Often this conjures up images of old men in sports cars, newer & younger trophy wives, and perhaps even trips around the world in an effort to “find oneself.”
I’m not talking about any of those things. I can’t afford a sports car, I love my wife and kids and I know who I am.
When you’re 50, I suppose it is normal to look at you life and go, “this is it?”
Things didn’t turn out quite the way I thought they would. Academically I was a 5%er. Years ago I had plans, dreams: successful pastor, successful author, Ph.D. and shaper of young men for ministry.
The reality isn’t quite any of that. I’ve been a largely faithful pastor of an average church hoping to break the 100 “barrier” in the near future.But I’m already seeing that ministry looks different than it does with 50-60 people. I’ve survived a building project, but thought the church would be bigger by now. It is a me thing? As a sinner, is there something I’m not doing that I should, or am doing that I shouldn’t? Is there something about my personality that rubs too many people the wrong way? I’m neurotic, so I have these thoughts even though I know I can’ t be all things to all men (and women) at the same time.
I hope that my first book will be published this year. It has been an excruciatingly long and painful process. I have this fear that I’ll sell about 100 copies, and I’ll never get the chance to write again even though I have a few good ideas I want to work on (and even a few books written though on obscure subjects).
I love my kids but there is no indication that any of them is an outlier academically, athletically, artistically or any other way, although they sure are beautiful. My kids are amazingly average (and I’m not pushing them to excel- one perfectionist in the family is enough).
My mid-life crisis seems more about the disparity between my dreams as a younger man and my reality as an older man. Largely the problem is my dreams, the dreams born of a younger, more arrogant man.
The road to humility is not chosen, but thrust upon you by One who loves you too much to leave you in your arrogance. He opposes the proud, but gives grace to the humble. Therefore He makes me humble to pour grace out upon me. Humility is born of the failure and frustration of life. Even the ordinariness of life if you start with a big head.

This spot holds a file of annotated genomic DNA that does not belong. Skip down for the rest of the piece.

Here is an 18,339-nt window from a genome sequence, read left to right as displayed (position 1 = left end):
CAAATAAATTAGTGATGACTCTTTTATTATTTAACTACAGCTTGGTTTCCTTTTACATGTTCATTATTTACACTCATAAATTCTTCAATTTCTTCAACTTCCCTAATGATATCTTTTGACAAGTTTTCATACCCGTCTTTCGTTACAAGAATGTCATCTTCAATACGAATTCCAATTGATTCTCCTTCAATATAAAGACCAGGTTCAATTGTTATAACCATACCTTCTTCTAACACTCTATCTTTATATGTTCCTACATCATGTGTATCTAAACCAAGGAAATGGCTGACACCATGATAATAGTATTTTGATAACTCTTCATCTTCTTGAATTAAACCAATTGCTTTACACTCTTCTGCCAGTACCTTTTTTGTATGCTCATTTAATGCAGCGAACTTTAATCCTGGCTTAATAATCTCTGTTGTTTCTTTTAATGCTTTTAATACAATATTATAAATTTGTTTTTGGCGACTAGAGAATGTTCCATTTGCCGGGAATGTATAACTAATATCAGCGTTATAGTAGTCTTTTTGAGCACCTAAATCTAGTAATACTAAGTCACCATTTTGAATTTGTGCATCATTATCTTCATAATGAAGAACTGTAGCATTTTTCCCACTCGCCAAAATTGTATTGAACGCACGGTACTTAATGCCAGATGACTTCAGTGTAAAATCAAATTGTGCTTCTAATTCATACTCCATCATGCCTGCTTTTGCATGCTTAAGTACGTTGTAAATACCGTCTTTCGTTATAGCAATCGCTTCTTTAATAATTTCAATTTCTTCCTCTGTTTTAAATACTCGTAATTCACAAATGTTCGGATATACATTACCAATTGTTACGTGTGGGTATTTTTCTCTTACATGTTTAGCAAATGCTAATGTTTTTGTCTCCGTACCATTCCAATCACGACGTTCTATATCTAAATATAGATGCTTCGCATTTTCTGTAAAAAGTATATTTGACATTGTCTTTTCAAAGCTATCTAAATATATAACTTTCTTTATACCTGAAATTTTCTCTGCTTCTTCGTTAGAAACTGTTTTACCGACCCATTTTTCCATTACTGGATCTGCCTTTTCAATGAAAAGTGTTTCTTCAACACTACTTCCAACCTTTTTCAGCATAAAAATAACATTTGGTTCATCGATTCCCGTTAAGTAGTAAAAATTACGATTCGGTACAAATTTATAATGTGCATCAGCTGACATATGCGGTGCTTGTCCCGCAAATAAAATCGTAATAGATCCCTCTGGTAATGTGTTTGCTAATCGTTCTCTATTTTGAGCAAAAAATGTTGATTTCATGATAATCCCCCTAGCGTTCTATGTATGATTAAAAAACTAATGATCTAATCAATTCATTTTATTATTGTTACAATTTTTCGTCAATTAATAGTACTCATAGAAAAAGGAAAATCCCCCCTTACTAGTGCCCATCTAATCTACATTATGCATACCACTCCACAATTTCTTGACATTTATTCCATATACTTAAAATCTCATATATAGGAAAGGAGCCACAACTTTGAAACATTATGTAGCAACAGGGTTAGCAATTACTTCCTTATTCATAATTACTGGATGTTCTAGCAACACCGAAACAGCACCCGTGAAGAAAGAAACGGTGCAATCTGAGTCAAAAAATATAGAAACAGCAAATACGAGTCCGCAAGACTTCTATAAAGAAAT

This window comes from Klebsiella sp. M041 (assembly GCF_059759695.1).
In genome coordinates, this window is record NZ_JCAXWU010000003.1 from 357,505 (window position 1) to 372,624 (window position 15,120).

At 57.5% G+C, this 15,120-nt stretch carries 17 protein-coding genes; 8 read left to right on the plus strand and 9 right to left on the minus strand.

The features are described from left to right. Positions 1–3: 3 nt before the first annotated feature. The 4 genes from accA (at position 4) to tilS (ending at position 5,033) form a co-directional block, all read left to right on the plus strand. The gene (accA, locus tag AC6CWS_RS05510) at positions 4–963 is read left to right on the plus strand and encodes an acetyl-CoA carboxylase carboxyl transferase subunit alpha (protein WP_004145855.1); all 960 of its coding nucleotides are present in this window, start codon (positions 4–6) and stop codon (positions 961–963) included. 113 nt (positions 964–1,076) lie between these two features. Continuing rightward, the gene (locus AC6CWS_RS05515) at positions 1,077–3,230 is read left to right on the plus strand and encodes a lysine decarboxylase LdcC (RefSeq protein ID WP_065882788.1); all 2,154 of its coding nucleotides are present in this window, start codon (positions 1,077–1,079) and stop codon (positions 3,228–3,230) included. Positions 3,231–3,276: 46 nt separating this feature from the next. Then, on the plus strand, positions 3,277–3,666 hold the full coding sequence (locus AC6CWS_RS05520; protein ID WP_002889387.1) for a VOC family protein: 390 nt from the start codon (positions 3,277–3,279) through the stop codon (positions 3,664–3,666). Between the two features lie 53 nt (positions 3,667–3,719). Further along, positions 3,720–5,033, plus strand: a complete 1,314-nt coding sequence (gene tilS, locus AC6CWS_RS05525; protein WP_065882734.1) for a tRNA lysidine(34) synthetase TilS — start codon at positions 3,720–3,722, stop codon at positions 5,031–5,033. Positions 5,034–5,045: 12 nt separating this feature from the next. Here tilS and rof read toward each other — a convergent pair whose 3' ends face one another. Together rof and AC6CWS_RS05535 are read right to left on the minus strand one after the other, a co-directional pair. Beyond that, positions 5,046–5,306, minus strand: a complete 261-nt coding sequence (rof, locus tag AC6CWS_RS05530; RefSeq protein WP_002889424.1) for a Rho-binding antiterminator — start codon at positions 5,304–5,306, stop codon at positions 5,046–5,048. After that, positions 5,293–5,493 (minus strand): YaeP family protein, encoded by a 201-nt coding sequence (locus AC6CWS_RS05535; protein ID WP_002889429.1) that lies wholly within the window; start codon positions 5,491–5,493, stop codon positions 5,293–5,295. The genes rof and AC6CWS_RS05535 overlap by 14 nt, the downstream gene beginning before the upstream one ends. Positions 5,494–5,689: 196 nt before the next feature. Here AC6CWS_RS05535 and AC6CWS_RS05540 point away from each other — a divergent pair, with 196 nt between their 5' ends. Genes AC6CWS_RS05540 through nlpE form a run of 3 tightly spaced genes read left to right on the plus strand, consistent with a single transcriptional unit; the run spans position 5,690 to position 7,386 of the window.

So, what am I to do? I’m called to find myself right where I am, in my marriage and family, in the church I serve. Christ has placed me there and is sanctifying me there. I’m not to run away, and have no inclination to (most days- sometimes the kids make we want to run away).
Years ago I had an electric guitar. A candy apple red Ibanez Roadstar with a Floyd Rose locking tremelo, Seymour Duncan humbucking pick ups and 5 position switch. I left it behind when I went to seminary. I didn’t play much guitar while in seminary after a rather humiliating experience when there where no other guitars to mask my mistakes. My plan was to return home after seminary, and that never happened. Rather than bring the guitar to Florida, I needed money and sold it to a friend.
I’ve been thinking about that guitar. In the intervening years I’ve been playing guitar in our worship services and gotten better. Though maybe it is my playing that runs people off. I wondered if my friend still had it and would sell it back to me.
Well, I have her back. My mid-life crisis will be shaking the house with electric guitar. Just another way to embarrass my kids. It’s time to master those power chords.
I forgot how heavy it was.
9 Enjoy life with the wife whom you love, all the days of your vain life that he has given you under the sun, because that is your portion in life and in your toil at which you toil under the sun. Ecclesiastes 8